Nothing is so easy as improvisation, the running on and on of invention; it is sadly compromised, however, from the moment its stream breaks bounds and gets into flood. Then the waters may spread indeed, gathering houses and herds and crops and cities into their arms and wrenching off, for our amusement, the whole face of the land – only violating by the same stroke our sense of the course and the channel, which is our sense of the uses of a stream and the virtue of a story. Improvisation, as in the Arabian Nights, may keep on terms with encountered objects by sweeping them in and floating them on its breast; but the great effect it so loses – that of keeping on terms with itself. This is ever, I intimate, the hard thing for the fairy-tale; but by just so much as it struck me as hard did it in The turn of the screw affect me as irresistibly prescribed. To improvise with extreme freedom and yet at the same time without the possibility of ravage, without the hint of a flood; to keep the stream, in a word, on something like ideal terms with itself : that was here my definite business. The thing was to aim at absolute singleness, clearness and roundness, and yet to depend on an imagination working freely, working (call it) with extravagance; by which law it would n’t be thinkable except as free and would n’t be amusing except as controlled. The merit of the tale, as it stands, is accordingly, I judge, that it has struggled successfully with its dangers. It is an excursion into chaos while remaining, like Blue-Beard and Cinderella, but an anecdote – though an anecdote amplified and highly emphasised and returning upon itself ; as, for that matter, Cinderella and Blue-Beard return. I need scarcely add after this that it is a piece of ingenuity pure and simple, of cold artistic calculation, an amusette to catch those not easily caught (the ‘fun’ of the capture of the merely witless being ever but small), the jaded, the disillusioned, the fastidious. Otherwise expressed, the study is of a conceived ‘tone’, the tone of suspected and felt trouble, of an inordinate and incalculable sort – the tone of tragic, yet of exquisite, mystification. To knead the subject of my young friend’s, the supposititious narrator’s, mystification thick, and yet strain the expression of it so clear and fine that beauty would result: no side of the matter so revives for me as that endeavour. Indeed if the artistic value of such an experiment be measured by the intellectual echoes it may again, long after, set in motion, the case would make in favour of this little firm fantasy – which I seem to see draw behind it to-day a train of associations. I ought doubtless to blush for thus confessing them so numerous that I can but pick among them for reference. I recall for instance a reproach made me by a reader capable evidently, for the time, of some attention, but not quite capable of enough, who complained that I had n’t sufficiently ‘characterised’ my young woman engaged in her labyrinth; had n’t endowed her with signs and marks, features and humours, had n’t in a word invited her to deal with her own mystery as well as with that of Peter Quint, Miss Jessel and the hapless children. I remember well, whatever the absurdity of its now coming back to me, my reply to that criticism – under which one’s artistic, one’s ironic heart shook for the instant almost to breaking. “You indulge in that stricture at your ease, and I don’t mind confiding to you that – strange as it may appear! – one has to choose ever so delicately among one’s difficulties, attaching one’s self to the greatest, bearing hard on those and intelligently neglecting the others. If one attempts to tackle them all one is certain to deal completely with none; whereas the effectual dealing with a few casts a blest golden haze under cover of which, like wanton mocking goddesses in clouds, the others find prudent to retire. It was ‘déjà très-joli’, in The turn of the screw, please believe, the general proposition of our young woman’s keeping crystalline her record of so many intense anomalies and obscurities – by which I don’t of course mean her explanation of them, a different matter; and I saw no way, I feebly grant (fighting, at the best too, periodically, for every grudged inch of my space) to exhibit her in relations other than those; one of which, precisely, would have been her relation to her own nature. We have surely as much of her own nature as we can swallow in watching it reflect her anxieties and inductions. It constitutes no little of a character indeed, in such conditions, for a young person, as she says, ‘privately bred’, that she is able to make her particular credible statement of such strange matters. She has ‘authority’, which is a good deal to have given her, and I could n’t have arrived at so much had I clumsily tried for more.”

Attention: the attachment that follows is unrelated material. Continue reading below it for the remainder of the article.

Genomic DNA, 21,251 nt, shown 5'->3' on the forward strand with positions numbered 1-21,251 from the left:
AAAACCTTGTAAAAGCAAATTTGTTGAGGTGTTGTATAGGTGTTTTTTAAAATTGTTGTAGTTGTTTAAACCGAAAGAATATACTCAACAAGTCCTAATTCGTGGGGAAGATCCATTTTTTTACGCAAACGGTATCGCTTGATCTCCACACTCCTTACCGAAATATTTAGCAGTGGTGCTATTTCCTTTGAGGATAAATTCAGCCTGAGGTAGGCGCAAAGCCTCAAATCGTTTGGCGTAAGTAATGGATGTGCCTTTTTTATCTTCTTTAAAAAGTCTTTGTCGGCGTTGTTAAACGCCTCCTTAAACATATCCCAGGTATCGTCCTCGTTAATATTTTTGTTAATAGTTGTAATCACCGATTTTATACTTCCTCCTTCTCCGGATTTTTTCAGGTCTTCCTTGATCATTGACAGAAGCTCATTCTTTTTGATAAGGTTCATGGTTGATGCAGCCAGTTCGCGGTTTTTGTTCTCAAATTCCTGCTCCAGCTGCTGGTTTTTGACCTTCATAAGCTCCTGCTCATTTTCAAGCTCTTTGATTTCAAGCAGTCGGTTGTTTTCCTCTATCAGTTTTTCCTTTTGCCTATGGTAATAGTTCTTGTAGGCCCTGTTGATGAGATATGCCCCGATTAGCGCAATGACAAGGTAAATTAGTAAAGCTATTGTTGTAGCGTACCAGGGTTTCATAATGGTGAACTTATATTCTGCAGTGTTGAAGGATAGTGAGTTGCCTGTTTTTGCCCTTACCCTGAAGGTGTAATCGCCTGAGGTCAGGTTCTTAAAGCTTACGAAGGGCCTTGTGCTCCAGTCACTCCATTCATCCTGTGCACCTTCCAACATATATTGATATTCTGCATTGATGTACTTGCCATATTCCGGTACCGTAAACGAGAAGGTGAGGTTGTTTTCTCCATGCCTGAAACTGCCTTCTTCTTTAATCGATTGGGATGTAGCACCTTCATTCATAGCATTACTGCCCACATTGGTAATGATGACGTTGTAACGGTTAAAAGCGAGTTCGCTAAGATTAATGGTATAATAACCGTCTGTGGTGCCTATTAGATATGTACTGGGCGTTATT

For which truth I claim part of the charm latent on occasion in the extracted reasons of beautiful things – putting for the beautiful always, in a work of art, the close, the curious, the deep. Let me place above all, however, under the protection of that presence the side by which this fiction appeals most to consideration: its choice of its way of meeting its gravest difficulty. There were difficulties not so grave: I had for instance simply to renounce all attempt to keep the kind and degree of impression I wished to produce on terms with the to-day so copious psychical record of cases of apparitions. Different signs and circumstances, in the reports, mark these cases; different things are done – though on the whole very little appears to be – by the persons appearing; the point is, however, that some things are never done at all: this negative quantity is large – certain reserves and proprieties and immobilities consistently impose themselves. Recorded and attested ‘ghosts’ are in other words as little expressive, as little dramatic, above all as little continuous and conscious and responsive, as is consistent with their taking the trouble – and an immense trouble they find it, we gather – to appear at all. Wonderful and interesting therefore at a given moment, they are inconceivable figures in an action – and The turn of the screw was an action, desperately, or it was nothing. I had to decide in fine between having my apparitions correct and having my story ‘good’ – that is producing my impression of the dreadful, my designed horror. Good ghosts, speaking by book, make poor subjects, and it was clear that from the first my hovering prowling blighting presences, my pair of abnormal agents, would have to depart altogether from the rules. They would be agents in fact; there would be laid on them the dire duty of causing the situation to reek with the air of Evil. Their desire and their ability to do so, visibly measuring meanwhile their effect, together with their observed and described success – this was exactly my central idea; so that, briefly, I cast my lot with pure romance, the appearances conforming to the true type being so little romantic.